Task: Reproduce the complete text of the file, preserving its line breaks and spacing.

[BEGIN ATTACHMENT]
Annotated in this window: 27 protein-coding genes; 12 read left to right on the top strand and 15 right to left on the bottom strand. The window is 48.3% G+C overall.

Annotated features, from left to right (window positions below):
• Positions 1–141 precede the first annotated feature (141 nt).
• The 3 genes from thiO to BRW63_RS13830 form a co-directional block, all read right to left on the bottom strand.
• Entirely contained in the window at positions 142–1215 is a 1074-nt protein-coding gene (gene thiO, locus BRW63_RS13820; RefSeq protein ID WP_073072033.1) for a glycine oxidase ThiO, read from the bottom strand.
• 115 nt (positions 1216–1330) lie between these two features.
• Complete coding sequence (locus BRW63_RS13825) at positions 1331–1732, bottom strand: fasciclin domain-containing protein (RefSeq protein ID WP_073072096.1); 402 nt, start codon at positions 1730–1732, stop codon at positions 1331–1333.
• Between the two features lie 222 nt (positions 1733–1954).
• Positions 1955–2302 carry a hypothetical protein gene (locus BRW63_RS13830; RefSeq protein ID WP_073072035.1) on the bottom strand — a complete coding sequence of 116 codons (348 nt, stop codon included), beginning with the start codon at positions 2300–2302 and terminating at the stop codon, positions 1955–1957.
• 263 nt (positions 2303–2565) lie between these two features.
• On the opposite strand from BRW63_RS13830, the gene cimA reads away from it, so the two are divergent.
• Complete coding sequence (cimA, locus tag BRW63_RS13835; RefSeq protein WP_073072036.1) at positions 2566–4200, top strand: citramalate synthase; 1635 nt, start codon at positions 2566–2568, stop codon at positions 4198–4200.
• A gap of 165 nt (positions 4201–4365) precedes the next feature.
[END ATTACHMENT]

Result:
Annotated in this window: 27 protein-coding genes; 12 read left to right on the top strand and 15 right to left on the bottom strand. The window is 48.3% G+C overall.

Annotated features, from left to right (window positions below):
• Positions 1–141 precede the first annotated feature (141 nt).
• The 3 genes from thiO to BRW63_RS13830 form a co-directional block, all read right to left on the bottom strand.
• Entirely contained in the window at positions 142–1215 is a 1074-nt protein-coding gene (gene thiO, locus BRW63_RS13820; RefSeq protein ID WP_073072033.1) for a glycine oxidase ThiO, read from the bottom strand.
• 115 nt (positions 1216–1330) lie between these two features.
• Complete coding sequence (locus BRW63_RS13825) at positions 1331–1732, bottom strand: fasciclin domain-containing protein (RefSeq protein ID WP_073072096.1); 402 nt, start codon at positions 1730–1732, stop codon at positions 1331–1333.
• Between the two features lie 222 nt (positions 1733–1954).
• Positions 1955–2302 carry a hypothetical protein gene (locus BRW63_RS13830; RefSeq protein ID WP_073072035.1) on the bottom strand — a complete coding sequence of 116 codons (348 nt, stop codon included), beginning with the start codon at positions 2300–2302 and terminating at the stop codon, positions 1955–1957.
• 263 nt (positions 2303–2565) lie between these two features.
• On the opposite strand from BRW63_RS13830, the gene cimA reads away from it, so the two are divergent.
• Complete coding sequence (cimA, locus tag BRW63_RS13835; RefSeq protein WP_073072036.1) at positions 2566–4200, top strand: citramalate synthase; 1635 nt, start codon at positions 2566–2568, stop codon at positions 4198–4200.
• A gap of 165 nt (positions 4201–4365) precedes the next feature.